11. ^ "The Business of The High Line". Inc. October 2011. Retrieved 2012-09-05. 
  12. ^ Buro Happold. "High Line". Retrieved 2009-11-27. 
  13. ^ a b Taylor, Kate (November 1, 2011). "Coach Inc. Agrees to Occupy Third of Hudson Yards Tower". The New York Times. Retrieved 2011-11-28. 
  14. ^ Ouroussoff, Nicolai (April 8, 2009). "Industrial Sleek (a Park Runs Through It)". The New York Times. Retrieved 2009-04-09. 
  15. ^ a b Pogrebin, Robin (June 8, 2009). "First Phase of High Line Is Ready for Strolling". The New York Times. Retrieved 2009-07-08. 
  16. ^ Friends of the High Line—High Line Map
  17. ^ Marritz, Ilya (June 7, 2011). "As the High Line Grows, Business Falls in Love with a Public Park". WNYC. Retrieved 2011-06-08. 
  18. ^ Browne, Alex (June 7, 2011). "High Notes - New Art on the High Line". The New York Times. Retrieved 2011-06-07. 
  19. ^ Pesce, Nicole Lyn (June 7, 2011). "Hotly anticipated second section of the High Line opens, adding 10 blocks of elevated park space". Daily News (New York). Retrieved 2011-06-07. 
  20. ^ Keith, Kelsey. "Third Section of High Line Is On The Docket, On Google Maps", Curbed (November 1, 2011)
  21. ^ Katz, Mathew (September 20, 2012). "High Line Begins Construction On Third And Final Section (PHOTOS)". Huffington Post. Retrieved May 9, 2014. 
  22. ^ Battaglia, Andy. "Artist's 'Ruins' Rise on the High Line - WSJ.com". Online.wsj.com. Retrieved 2014-05-12. 
  23. ^ "High Line at the Rail Yards | Friends of the High Line". Thehighline.org. Retrieved 2014-05-12. 
  24. ^ a b Alberts, Hana R. (2013-11-12). "Here Now, The Giant, Verdant Bowl In The Next High Line Phase - Rendering Reveals". CurbedNY. Retrieved 2014-05-12. 
  25. ^ "High Line Park will be capped with a giant bowl theater". New York Daily News. Retrieved 2014-05-12.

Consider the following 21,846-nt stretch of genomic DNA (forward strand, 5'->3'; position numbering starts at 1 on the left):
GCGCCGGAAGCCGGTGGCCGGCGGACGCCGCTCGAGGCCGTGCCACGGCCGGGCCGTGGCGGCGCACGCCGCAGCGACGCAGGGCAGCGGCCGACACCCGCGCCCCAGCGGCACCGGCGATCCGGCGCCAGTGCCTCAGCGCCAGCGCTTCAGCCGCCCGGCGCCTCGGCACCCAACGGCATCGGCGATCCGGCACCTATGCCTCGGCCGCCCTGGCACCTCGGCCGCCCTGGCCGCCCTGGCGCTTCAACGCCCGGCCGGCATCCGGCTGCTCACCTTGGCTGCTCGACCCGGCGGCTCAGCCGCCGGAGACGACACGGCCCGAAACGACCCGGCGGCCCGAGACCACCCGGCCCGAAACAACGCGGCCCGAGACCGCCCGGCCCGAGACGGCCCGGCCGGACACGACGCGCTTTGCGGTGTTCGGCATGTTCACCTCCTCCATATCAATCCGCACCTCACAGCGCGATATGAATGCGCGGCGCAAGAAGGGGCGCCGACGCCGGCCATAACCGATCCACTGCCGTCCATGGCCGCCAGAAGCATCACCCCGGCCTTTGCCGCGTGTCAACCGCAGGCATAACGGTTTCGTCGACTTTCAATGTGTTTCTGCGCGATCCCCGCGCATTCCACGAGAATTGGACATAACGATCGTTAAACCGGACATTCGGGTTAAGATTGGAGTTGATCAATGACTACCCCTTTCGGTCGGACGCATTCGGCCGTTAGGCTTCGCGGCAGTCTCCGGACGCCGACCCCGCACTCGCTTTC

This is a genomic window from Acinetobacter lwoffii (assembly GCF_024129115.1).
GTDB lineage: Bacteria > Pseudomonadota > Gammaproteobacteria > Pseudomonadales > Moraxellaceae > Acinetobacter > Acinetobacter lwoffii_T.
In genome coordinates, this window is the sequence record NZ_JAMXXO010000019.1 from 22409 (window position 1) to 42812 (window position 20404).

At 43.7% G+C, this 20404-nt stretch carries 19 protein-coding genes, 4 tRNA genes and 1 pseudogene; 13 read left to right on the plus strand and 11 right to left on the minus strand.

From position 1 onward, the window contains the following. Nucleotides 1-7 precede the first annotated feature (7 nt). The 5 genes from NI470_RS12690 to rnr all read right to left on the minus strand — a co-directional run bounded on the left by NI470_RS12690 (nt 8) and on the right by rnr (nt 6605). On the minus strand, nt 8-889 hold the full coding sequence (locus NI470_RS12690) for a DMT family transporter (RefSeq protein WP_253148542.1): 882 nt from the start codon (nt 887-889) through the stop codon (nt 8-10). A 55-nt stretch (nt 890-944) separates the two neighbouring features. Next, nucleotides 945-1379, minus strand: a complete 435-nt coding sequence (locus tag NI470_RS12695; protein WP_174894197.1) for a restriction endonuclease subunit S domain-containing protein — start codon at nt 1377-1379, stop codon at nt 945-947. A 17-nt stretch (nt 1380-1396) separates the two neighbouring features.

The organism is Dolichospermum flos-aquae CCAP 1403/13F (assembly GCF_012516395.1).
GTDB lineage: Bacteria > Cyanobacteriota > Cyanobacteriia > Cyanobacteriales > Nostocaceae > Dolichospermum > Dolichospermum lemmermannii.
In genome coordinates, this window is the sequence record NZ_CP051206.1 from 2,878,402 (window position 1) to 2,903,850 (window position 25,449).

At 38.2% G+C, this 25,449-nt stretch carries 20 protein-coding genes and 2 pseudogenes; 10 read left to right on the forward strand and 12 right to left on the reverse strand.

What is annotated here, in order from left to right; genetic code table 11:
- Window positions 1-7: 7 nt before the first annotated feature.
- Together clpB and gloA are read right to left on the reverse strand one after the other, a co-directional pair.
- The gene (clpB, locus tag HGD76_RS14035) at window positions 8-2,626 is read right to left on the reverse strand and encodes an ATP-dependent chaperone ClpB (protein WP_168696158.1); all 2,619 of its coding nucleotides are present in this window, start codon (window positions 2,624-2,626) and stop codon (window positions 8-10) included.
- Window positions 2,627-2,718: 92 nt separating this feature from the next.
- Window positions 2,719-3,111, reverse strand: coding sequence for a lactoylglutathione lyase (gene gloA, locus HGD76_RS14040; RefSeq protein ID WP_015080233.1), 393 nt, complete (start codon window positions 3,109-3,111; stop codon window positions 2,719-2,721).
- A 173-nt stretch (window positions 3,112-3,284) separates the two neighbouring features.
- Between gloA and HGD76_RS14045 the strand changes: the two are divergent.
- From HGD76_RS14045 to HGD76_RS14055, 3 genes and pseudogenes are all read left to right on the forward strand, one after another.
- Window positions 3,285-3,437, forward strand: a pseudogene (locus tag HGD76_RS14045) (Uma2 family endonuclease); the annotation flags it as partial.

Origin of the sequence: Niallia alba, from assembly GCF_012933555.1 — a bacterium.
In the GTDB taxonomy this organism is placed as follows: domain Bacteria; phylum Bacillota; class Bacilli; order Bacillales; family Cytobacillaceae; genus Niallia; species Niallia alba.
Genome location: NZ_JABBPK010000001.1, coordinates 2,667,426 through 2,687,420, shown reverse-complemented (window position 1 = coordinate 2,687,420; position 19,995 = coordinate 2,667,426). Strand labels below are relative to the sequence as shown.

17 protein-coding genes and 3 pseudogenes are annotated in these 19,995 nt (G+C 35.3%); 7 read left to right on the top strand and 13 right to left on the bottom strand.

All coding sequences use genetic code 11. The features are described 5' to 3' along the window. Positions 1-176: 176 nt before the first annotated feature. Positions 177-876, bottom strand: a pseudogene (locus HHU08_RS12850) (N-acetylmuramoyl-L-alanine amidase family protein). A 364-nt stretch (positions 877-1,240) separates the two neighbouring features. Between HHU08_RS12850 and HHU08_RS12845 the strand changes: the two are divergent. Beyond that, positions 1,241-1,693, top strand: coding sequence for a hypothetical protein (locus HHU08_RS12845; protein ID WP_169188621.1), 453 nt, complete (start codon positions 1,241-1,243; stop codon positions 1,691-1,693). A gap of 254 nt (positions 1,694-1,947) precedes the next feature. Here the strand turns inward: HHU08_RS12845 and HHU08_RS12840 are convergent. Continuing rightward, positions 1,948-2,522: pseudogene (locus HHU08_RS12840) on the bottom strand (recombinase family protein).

26. ^ 10 Hudson Yards fact sheet
  27. ^ Fedak, Nikolai (December 13, 2013). "Construction Update: 10 Hudson Yards". New York YIMBY. Retrieved May 12, 2014. 
  28. ^ Topousis, Tom (December 8, 2006). "Rail Shot at Prosperity". New York Post. Retrieved 2009-08-02. 
  29. ^ "10 Hudson Yards Building Plan | Hudson Yards". Hudsonyardsnewyork.com. 2014-01-22. Retrieved 2014-04-01. 
  30. ^ "Park Information". Friends of the High Line. June 8, 2011. Retrieved 2012-03-20. 
  31. ^ "Planting Design". Friends of the High Line. Retrieved 2009-08-02. 
  32. ^ Berens, Carol (July 5, 2010). "The High Line". UrbDeZine. Retrieved 2011-07-08. 
  33. ^ "Wood on the High Line". Friends of the High Line. Retrieved 2009-08-02. 
  34. ^ Vogel, Carol (May 21, 2009). "Seeing the Hudson River Through 700 Windows". The New York Times. Retrieved 2011-07-02. 
  35. ^ Dobrzynski, Judith H. (May 21, 2009). "Taking the High Line: the art park that rivals MoMA". The Art Newspaper. Retrieved 2011-07-02. 
  36. ^ Moss, Jeremiah (August 21, 2012), "Disney World on the Hudson", New York Times, retrieved 2012-08-22 
  37. ^ Wilson, Michael (June 10, 2011). "The Park Is Elevated. Its Crime Rate Is Anything But.". The New York Times. Retrieved 2011-06-11. 
  38. ^ Kurutz, Steven. Close Quarters. The New York Times, 2012, p. D1.
  39. ^ Levy, Ariel (August 8, 2011). "Tables for Two: The Highliner". The New Yorker. Retrieved 2011-08-03. 
  40. ^ a b c d Shevory, Kristina (August 3, 2011). "Cities See the Other Side of the Tracks [Print edition title: After the High Line, Old Tracks Get Another Look]". The New York Times. Retrieved 2011-08-03. 
  41. ^ Vogel, Carol (October 25, 2006). "Dia Art Foundation Calls Off Museum Project". The New York Times. Retrieved 2009-07-08. 
  42. ^ Whitney Museum New Building Project
  43. ^ Friends of the QueensWay
  44. ^ Sternfeld, Joel; Stilgoe, John R.; Gopnik, Adam (2001). Walking the High Line. New York: Steidl/Pace/MacGill Gallery. ISBN 978-3-88243-726-3. 
  45. ^ "Rap Genius: Lyrics and Explanations for the Kinetics & One Love song "The High Line"". 


External links[edit]